It’s so easy to take water for granted. It’s there when we need it. We drink when we are thirsty. And yet water is one of the most essential elements to our health; the body simply cannot work without it. It comprises the majority of our body with more than two thirds of our body weight coming from water. Our brain and blood consists of over 80% water and it is through our blood that nutrients and oxygen are carried throughout the body.
Water plays an important role in almost every bodily function and can be the answer to some very common questions:
Feeling tired? Try drinking some water! Water may be the cause of your feeling fatigued. Even if it is not, water can give you energy due to increased oxygen levels in the bloodstream, which also helps your brain function at optimum levels by oxygenating it.
Feeling aches and pains in your joints? Cartilage is primarily made up of water. Water helps to lubricate your joints, tissues and spinal cord preventing things like knee and back injuries.
Struggling with your digestion? Water helps to lubricate the process of digestion as saliva in our mouth allows for a smoother passage of food. It can alleviate constipation and help with bowel movement, removing harmful toxins from the body.
Feeling sick? Drinking the recommended amount of daily water has been proven to prevent various diseases. When you are feeling sick you may not feel like eating or drinking but it is very important to replace the water the body loses and remain hydrated. Fevers can cause dehydration, which in turn makes the fever worse. Dehydration can make nausea worse as it does with congestion when you have a cold, given that water helps to break mucus down.
Trying to lose weight? Water is known to suppress the appetite and increase your metabolic rate, helping your body to burn more fat.
Trying to fight ageing? Dehydration can cause skin issues and wrinkling, whereas keeping your body hydrated can help keep your skin looking its best.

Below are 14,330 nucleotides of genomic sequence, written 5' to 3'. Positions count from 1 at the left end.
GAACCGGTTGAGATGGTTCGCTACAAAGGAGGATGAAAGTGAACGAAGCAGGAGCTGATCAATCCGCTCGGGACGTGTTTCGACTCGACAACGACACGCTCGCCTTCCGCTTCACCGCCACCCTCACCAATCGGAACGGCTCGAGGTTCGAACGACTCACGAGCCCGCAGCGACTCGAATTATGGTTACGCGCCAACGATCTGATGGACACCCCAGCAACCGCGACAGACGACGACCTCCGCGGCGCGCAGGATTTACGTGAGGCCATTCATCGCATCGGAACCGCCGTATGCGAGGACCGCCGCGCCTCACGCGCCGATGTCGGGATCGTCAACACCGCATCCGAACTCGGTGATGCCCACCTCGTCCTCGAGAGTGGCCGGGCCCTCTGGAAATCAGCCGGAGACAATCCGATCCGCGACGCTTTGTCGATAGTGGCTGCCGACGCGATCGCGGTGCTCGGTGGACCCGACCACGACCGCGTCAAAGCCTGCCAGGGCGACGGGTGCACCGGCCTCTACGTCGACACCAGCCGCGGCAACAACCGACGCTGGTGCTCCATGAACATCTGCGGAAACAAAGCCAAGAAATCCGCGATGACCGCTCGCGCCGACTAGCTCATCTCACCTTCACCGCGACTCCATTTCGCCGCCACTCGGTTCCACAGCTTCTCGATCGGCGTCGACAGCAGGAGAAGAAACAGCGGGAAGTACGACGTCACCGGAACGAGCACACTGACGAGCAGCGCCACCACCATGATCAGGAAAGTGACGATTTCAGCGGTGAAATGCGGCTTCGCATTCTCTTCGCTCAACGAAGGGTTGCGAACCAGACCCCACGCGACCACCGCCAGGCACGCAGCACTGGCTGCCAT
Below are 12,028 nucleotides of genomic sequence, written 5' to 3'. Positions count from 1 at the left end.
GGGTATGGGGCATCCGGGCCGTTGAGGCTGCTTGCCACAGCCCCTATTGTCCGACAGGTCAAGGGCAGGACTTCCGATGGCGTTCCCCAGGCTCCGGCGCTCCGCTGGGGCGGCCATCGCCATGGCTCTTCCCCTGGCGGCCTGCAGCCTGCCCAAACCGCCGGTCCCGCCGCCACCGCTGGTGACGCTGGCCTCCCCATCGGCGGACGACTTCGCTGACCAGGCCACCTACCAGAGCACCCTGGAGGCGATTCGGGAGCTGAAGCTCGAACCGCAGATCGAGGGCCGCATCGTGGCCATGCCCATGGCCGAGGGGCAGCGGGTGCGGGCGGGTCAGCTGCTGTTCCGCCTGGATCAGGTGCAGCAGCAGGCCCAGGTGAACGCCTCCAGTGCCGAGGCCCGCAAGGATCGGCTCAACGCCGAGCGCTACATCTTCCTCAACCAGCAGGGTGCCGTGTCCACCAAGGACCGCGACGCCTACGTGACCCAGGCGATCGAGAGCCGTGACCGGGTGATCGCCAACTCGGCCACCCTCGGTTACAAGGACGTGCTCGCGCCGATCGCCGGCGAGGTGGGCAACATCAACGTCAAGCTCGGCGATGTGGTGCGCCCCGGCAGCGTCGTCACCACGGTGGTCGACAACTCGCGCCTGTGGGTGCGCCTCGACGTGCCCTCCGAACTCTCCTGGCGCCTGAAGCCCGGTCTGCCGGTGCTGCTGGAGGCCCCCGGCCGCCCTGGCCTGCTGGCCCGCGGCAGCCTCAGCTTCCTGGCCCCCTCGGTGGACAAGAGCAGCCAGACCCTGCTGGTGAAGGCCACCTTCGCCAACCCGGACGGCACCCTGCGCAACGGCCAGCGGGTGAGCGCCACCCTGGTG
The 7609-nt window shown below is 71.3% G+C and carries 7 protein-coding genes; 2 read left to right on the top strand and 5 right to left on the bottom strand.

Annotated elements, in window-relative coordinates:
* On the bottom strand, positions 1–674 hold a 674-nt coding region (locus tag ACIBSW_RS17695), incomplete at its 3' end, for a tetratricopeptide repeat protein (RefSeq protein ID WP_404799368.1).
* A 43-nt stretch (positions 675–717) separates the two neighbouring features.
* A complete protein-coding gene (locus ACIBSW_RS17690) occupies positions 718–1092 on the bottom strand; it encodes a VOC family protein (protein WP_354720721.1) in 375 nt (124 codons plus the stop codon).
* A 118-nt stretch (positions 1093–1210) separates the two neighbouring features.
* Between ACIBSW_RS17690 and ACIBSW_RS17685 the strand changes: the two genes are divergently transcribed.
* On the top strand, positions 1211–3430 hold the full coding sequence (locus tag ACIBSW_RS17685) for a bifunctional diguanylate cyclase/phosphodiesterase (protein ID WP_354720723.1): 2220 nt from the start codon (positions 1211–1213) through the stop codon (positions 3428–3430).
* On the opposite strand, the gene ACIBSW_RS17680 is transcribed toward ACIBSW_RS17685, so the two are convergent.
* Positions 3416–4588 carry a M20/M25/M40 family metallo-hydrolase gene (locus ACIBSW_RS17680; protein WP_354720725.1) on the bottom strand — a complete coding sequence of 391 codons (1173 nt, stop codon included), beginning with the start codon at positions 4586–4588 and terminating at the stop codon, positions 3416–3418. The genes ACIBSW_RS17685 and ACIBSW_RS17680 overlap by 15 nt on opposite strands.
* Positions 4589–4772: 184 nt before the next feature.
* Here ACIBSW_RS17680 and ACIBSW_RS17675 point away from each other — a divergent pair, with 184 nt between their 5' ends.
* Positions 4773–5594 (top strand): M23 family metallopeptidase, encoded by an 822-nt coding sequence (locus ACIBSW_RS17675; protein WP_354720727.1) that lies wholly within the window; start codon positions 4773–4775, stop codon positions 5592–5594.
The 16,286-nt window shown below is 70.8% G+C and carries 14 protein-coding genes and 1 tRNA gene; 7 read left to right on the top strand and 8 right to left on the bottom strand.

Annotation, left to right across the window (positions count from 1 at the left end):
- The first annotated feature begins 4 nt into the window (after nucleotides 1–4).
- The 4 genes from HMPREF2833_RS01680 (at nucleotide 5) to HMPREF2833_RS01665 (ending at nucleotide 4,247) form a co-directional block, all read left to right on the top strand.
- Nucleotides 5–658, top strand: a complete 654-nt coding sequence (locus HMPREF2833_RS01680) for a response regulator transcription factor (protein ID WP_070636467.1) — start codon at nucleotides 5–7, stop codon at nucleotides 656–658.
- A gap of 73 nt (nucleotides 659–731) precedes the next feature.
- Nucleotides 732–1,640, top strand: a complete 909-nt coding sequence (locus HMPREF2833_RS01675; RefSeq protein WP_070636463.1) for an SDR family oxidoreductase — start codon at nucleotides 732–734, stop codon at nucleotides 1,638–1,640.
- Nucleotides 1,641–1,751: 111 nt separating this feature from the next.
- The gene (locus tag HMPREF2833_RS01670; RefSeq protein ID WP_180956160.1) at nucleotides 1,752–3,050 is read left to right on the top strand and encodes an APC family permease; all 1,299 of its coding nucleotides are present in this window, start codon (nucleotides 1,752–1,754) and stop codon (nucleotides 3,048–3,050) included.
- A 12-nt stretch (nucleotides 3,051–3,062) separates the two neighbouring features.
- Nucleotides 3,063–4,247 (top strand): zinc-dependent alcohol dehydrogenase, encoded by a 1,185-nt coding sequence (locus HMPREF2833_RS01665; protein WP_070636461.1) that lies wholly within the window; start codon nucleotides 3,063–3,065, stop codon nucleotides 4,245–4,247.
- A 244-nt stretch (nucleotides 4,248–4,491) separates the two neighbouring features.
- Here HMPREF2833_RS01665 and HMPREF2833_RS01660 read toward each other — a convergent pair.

Struggling with urinary tract infections? Drinking enough water is the easiest way to reduce the chances of getting a UTI and keeping the kidneys flushed of toxins and free of excess fluids (also a leading cause of kidney stones).
With countless benefits to drinking enough water and staying hydrated – how much water should you be drinking a day? Though there is no set rule, a good tell tale sign is to look at your urine – if it’s clear you are hydrated, if it’s dark you are not! Because our bodies are all different, there is no one size fits all for the amount of water we should drink every day.
Most frequently you might hear that it is 8-8 ounces of water a day. However, according to the Institute of Medicine, a decent intake for men is roughly 13 cups (3 liters) a day, whereas for women it is around 9 cups (2.2 liters). A lot of times, thirst isn’t a strong enough sign of dehydration so it’s important to pay attention to the amount you are drinking.
The quality of water is just as important as quantity you are drinking as it could contain contaminants harmful to the body. Though tap water is safe to drink in the UK and US, it really only means that any contaminants it may contain don’t cause a serious risk to health. There are a lot of arguments as to why you shouldn’t drink tap water. Did you know that the fluoride in tap water might be harmful to people with hypothyroidism (an under-active thyroid)? This was new news to me as someone who suffers from Hashimoto’s – although, it’s important to note that fluoride is also present in various foods as well that you may want to avoid if you are trying to steer clear of fluoride. There are additional concerns about drinking water that contains fluoride of which you can read more about that here and here.
If you’re interested in getting a filter, keep in mind that not all filters remove fluoride so be sure to do your homework when shopping! It often helps to keep a thermos filled with water with you to remind you to stay hydrated, in particular a glass one as chemicals can often seep out of plastic (which is bad for the planet anyways) and into your water when exposed to heat.
So, with all of that said, I challenge you to make a more conscious effort to drink more water this year and pay attention to the difference it will create in your life. Make it a part of your new year’s resolutions and make your health a priority for 2018!